If you know George Weld and chef Evan Hanczor from their first Williamsburg restaurant, Egg—a place well-known for their fried chicken, where the brunch menu boasts biscuits and grits—you might be surprised to find their second, Parish Hall, taking a slightly different tack. The sleek white-and-blonde-wood interior feels sparse and modern compared to Egg's stripped-down rustic mood. The bar is prominent and features a list of seasonal cocktails, whereas Egg is just beer and wine.
But despite its Southern bent, Egg has long made a point of its reliance on New York produce from the team's own Goatfell Farm upstate. That's the most evident common thread with Parish Hall, which chef Hanczor calls "the cuisine of the Northeast, based on the landscape." That means, in April, plenty of root vegetables with peas and ramps and asparagus swinging in, too; lamb in several forms, and duck as well.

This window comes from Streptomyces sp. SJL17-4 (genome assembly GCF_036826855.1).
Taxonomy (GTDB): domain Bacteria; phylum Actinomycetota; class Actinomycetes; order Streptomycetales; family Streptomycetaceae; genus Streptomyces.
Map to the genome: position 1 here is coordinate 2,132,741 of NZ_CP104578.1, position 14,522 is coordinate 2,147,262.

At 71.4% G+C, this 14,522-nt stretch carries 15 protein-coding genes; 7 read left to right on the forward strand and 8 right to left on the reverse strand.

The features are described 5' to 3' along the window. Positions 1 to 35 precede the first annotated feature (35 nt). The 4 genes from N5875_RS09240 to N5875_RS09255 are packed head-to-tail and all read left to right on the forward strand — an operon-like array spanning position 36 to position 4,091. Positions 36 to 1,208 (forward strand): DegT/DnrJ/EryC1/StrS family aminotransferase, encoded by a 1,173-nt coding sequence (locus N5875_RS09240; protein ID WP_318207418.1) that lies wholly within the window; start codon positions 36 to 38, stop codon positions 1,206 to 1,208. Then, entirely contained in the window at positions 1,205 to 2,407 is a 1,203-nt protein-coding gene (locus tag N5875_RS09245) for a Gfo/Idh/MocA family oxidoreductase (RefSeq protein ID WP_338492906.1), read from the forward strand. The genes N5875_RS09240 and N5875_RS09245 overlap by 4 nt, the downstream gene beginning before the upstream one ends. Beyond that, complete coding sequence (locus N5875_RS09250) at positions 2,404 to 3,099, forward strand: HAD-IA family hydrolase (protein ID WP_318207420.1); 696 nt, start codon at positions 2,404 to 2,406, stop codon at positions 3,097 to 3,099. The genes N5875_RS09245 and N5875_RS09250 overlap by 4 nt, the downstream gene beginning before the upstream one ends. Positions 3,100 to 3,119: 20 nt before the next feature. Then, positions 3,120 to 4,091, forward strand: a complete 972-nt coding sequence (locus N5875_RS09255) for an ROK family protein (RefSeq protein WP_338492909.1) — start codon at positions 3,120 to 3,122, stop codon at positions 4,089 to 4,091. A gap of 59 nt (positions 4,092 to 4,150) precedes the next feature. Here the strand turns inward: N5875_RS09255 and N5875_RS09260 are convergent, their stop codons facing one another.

Of course any self-respecting chef will muster enthusiasm about ingredients, but the visibly excited Hanczor had no end of stories, from the daily-changing composition of the "underground salad" to a vinegar maker he found "on the 6th page of a Google search result or something, this crazy guy making vinegar outside Poughkeepsie from a vinegar mother that he brought over from France—I mean, this stuff is nuts."
Weld and Hanczor took us through their spring menu (noting that dishes change often, with the availability of ingredients; "We're at the market 4-5 times of the week, and between that and the farm, we cook with what we get). Take a look in the slideshow above.
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